Thieveses takes our precious post

Jun 11th, 2008

I pre-ordered Mass Effect PC from Amazon, and it was dispatched late Thursday, first class, by Royal Mail. I was a bit leery, as an item had gone missing earlier in the month but my experience has been generally problem free. Our letterbox is too small for even packaged DVDs, but I pass the sorting office on my way to work, so its fairly easy to pick stuff up.

Friday, the game didn’t arrive, nor was it there on Saturday, and by Tuesday I still hadn’t recieved it, or a card for attempted delivery. This morning was the day at which Amazon officialy class the game as delayed, and will look at re-delivery. I checked in at the sorting office on the offchance that the postie had been out of attempted delivery cards. The game wasn’t there, although the guy who helped was polite, appologetic, and actually bothered to search arround in all the nooks and crannies where it may have ended up, rather than just the place it SHOULD be. I also put a note up at the entrance to our flat complex, asking anyone if it had been misdelivered, or if they had accepted delivery.

This evening however one of the neighbours across the way caught me as I was taking down the note. “Your Amazon package?” he asked, I nodded. “Well, when I saw the note this morning I was thinking that I had seen a package outside your door Friday lunchtime, smallish?” he said,
“DVD sized,” I confirmed.

Bugger. Bugger because said package certainly wasn’t there when I got home, which means that someone nabbed off with it.

In practice I haven’t lost anything (except possibly my insurance premium); the post hadn’t been passed through the door and thus Royal Mail is still liable. As a result Amazon will be able to claim a refund. (I’ve asked that either they refund my money, or send the replacement via a delivery method that requires I sign for it.) However it infuriates me, and angers me much more than if Royal Mail had lost it. It also suggests that the fate of a previous piece of mail may have been somewhat similar. It also means that I can’t trust anything to be delivered to me via the standard postal service.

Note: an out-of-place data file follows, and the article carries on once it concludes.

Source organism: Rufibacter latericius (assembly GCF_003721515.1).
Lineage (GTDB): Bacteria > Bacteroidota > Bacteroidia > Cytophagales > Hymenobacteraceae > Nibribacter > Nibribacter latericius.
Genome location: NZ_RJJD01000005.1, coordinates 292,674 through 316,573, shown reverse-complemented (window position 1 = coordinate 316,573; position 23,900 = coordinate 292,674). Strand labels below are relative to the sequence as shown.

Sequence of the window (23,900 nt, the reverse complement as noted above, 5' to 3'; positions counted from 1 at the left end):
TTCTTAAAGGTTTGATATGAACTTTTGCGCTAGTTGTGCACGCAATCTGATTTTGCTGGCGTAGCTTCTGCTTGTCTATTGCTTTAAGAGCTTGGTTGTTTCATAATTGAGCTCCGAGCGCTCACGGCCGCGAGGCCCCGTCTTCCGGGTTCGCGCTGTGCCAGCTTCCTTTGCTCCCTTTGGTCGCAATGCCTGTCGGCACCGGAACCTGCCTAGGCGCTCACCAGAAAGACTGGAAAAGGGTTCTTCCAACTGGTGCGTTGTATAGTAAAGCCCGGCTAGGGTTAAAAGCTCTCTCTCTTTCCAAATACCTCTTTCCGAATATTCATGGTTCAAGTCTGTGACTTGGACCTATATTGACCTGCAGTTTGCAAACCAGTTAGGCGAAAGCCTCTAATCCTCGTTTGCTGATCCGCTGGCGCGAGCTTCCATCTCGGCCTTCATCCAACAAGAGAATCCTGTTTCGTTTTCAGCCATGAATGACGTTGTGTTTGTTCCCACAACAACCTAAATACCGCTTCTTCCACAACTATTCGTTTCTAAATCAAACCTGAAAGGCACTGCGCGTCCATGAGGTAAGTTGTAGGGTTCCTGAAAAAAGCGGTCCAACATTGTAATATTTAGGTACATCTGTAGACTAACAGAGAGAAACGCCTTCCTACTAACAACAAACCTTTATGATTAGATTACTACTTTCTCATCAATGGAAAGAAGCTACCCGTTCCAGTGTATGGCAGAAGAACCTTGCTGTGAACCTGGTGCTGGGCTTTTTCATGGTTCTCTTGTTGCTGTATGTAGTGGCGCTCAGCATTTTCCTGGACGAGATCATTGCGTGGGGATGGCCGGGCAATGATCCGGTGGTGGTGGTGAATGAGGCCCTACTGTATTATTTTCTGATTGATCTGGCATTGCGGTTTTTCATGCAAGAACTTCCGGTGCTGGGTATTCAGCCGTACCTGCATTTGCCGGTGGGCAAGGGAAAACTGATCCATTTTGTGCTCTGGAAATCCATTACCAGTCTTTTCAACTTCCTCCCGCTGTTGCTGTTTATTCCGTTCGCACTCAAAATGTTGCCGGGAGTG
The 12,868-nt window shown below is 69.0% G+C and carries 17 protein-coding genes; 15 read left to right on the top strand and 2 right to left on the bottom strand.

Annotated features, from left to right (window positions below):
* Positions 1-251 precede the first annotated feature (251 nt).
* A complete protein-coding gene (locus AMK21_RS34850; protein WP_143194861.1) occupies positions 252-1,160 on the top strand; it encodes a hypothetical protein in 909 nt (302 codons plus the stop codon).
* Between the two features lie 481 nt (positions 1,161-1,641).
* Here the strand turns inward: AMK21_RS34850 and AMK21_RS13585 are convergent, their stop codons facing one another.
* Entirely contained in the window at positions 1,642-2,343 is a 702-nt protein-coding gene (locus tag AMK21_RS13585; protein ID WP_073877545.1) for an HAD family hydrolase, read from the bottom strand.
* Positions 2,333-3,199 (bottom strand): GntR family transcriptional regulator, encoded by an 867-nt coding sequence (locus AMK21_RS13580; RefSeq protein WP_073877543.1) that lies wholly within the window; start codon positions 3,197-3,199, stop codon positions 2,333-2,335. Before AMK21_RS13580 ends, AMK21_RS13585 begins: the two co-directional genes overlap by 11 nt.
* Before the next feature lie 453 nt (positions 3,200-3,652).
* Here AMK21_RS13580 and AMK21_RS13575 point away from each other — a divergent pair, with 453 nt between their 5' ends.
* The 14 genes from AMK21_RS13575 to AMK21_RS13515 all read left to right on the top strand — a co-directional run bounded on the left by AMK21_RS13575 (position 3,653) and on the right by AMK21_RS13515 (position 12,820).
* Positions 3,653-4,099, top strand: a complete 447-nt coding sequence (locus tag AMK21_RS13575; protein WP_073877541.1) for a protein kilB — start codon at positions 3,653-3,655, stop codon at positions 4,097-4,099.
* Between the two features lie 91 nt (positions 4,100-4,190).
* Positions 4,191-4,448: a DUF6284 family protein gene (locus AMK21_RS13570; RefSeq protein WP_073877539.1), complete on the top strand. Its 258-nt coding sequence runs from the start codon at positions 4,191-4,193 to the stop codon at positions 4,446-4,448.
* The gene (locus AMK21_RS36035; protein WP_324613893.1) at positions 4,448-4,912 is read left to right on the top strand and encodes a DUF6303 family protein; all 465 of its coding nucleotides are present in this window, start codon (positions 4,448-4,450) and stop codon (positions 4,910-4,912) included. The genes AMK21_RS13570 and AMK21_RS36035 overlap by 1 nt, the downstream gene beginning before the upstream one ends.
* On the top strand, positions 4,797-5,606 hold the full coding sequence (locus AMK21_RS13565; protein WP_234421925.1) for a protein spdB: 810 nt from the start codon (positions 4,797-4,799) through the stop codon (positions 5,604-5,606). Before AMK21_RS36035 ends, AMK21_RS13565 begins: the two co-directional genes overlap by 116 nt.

Now, I have already reported the crime to the Police. I doubt that it will have any effect with respect to recovering the goods or bringing the perpetrator to justice, but it might give a bit more weight behind my complaints to Royal Mail, and it might prompt the police to stick warnings through other flats, to ensure that people are careful with deliveries, and stop sticking the front door on the latch.

I’ll also be reporting the incident to the local sorting office tomorrow, and ask that they instruct their posties NOT to leave mail outside of doors. Amusingly I’ll also be in on there on Friday to pick up a Special Delivery, which means I’ll be in the sorting office three days in a row. (Incidently, it has only been sent by Special Delivery due to the missing mail) For non-British readers of my blog (which are as imaginary as the British readers) Special Delivery is the Royal Mail courier service, and requires a signature. If he tries leaving that one outside the door there will be serious trouble.

ETA: Wow! Amazon have already initiated the refund, almost exactly two hours after I first contacted them! I’m especially impressed as the initial E-mail was sent outside of office hours. So a good thumbs up for Amazon there! Very impressed.

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